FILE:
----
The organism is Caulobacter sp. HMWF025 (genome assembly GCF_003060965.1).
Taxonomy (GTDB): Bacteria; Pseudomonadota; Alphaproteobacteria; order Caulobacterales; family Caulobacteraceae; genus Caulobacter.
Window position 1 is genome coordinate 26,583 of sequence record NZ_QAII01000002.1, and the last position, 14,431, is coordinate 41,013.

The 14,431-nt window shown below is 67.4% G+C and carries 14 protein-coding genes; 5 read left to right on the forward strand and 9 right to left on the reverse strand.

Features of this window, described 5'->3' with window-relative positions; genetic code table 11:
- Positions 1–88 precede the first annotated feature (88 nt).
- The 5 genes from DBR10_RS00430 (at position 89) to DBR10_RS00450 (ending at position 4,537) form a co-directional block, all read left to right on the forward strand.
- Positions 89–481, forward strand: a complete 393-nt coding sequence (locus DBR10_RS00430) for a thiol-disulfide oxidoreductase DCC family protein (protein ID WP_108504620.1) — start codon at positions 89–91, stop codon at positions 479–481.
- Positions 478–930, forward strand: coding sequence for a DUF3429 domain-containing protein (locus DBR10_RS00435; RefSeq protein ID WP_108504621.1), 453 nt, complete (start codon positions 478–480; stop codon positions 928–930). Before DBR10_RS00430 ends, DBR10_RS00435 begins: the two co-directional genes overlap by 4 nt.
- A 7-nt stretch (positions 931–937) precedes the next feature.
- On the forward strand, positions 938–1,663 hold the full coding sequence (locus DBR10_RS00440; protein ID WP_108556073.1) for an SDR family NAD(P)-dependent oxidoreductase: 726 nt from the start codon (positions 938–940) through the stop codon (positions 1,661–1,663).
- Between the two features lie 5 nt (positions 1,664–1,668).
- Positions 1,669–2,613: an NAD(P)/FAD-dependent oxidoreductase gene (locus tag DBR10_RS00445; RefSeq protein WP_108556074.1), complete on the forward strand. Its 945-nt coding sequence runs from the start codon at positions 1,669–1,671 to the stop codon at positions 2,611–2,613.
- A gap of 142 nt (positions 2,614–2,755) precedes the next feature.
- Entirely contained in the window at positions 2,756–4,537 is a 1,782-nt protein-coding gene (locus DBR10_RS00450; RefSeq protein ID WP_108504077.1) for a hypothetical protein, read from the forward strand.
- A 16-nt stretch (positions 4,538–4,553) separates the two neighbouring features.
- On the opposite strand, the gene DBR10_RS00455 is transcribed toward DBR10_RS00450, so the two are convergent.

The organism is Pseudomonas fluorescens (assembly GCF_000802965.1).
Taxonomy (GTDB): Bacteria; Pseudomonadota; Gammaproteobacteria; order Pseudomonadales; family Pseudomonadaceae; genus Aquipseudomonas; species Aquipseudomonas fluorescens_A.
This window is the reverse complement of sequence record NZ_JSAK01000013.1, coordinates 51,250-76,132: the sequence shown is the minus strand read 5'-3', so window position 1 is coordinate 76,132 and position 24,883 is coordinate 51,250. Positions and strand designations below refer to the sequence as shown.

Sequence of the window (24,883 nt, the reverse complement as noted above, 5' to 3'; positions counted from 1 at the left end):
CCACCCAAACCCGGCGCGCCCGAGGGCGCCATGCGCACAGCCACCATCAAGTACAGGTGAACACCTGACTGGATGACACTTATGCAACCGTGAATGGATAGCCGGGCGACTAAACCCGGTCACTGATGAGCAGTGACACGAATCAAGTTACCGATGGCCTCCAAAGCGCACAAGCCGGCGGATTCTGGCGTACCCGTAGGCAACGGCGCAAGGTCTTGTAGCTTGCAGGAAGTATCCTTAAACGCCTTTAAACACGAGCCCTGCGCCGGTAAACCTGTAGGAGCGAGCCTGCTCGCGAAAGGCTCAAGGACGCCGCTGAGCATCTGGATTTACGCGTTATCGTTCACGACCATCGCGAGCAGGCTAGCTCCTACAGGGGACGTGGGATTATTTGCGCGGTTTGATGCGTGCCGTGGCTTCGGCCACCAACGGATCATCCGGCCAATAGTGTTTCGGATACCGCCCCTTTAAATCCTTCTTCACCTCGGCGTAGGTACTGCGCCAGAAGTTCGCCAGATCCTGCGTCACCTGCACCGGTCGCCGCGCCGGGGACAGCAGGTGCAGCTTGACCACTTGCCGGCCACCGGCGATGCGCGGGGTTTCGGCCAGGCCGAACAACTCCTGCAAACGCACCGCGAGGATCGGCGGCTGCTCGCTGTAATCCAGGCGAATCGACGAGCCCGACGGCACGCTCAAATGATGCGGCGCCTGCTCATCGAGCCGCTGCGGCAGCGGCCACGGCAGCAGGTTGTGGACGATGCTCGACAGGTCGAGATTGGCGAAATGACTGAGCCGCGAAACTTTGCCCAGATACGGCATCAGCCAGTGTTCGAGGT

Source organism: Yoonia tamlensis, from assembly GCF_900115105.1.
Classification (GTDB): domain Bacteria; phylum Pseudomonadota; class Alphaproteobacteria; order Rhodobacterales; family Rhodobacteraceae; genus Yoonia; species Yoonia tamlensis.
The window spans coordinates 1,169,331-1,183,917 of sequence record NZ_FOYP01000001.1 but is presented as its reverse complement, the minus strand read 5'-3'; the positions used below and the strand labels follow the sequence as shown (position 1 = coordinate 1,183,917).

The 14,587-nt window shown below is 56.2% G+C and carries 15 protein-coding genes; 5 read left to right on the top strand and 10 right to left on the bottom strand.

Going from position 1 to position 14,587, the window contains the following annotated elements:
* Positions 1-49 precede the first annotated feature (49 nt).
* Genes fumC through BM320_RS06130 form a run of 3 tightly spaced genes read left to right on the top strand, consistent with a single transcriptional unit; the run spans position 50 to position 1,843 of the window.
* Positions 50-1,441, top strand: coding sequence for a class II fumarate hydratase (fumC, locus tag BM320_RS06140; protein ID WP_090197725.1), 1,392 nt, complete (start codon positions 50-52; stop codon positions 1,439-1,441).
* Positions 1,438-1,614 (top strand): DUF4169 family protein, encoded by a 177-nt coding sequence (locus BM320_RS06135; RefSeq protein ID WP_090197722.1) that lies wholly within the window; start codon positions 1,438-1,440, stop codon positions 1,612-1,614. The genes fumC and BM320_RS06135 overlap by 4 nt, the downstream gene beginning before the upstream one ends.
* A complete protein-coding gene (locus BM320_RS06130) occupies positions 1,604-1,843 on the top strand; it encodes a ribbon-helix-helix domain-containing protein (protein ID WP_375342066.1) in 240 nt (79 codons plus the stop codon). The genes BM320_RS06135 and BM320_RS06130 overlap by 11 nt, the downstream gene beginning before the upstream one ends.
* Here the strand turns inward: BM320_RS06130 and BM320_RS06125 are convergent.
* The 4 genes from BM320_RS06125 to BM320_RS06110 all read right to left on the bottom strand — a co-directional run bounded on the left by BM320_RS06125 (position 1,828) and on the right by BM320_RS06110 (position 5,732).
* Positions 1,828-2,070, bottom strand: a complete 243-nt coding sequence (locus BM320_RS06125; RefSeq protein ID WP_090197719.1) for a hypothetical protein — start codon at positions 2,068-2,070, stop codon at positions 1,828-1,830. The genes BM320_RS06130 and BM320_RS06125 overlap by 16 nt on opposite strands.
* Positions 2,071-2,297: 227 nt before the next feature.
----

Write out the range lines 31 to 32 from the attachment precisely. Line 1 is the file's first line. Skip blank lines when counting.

* Positions 1,438-1,614 (top strand): DUF4169 family protein, encoded by a 177-nt coding sequence (locus BM320_RS06135; RefSeq protein ID WP_090197722.1) that lies wholly within the window; start codon positions 1,438-1,440, stop codon positions 1,612-1,614. The genes fumC and BM320_RS06135 overlap by 4 nt, the downstream gene beginning before the upstream one ends.
* A complete protein-coding gene (locus BM320_RS06130) occupies positions 1,604-1,843 on the top strand; it encodes a ribbon-helix-helix domain-containing protein (protein ID WP_375342066.1) in 240 nt (79 codons plus the stop codon). The genes BM320_RS06135 and BM320_RS06130 overlap by 11 nt, the downstream gene beginning before the upstream one ends.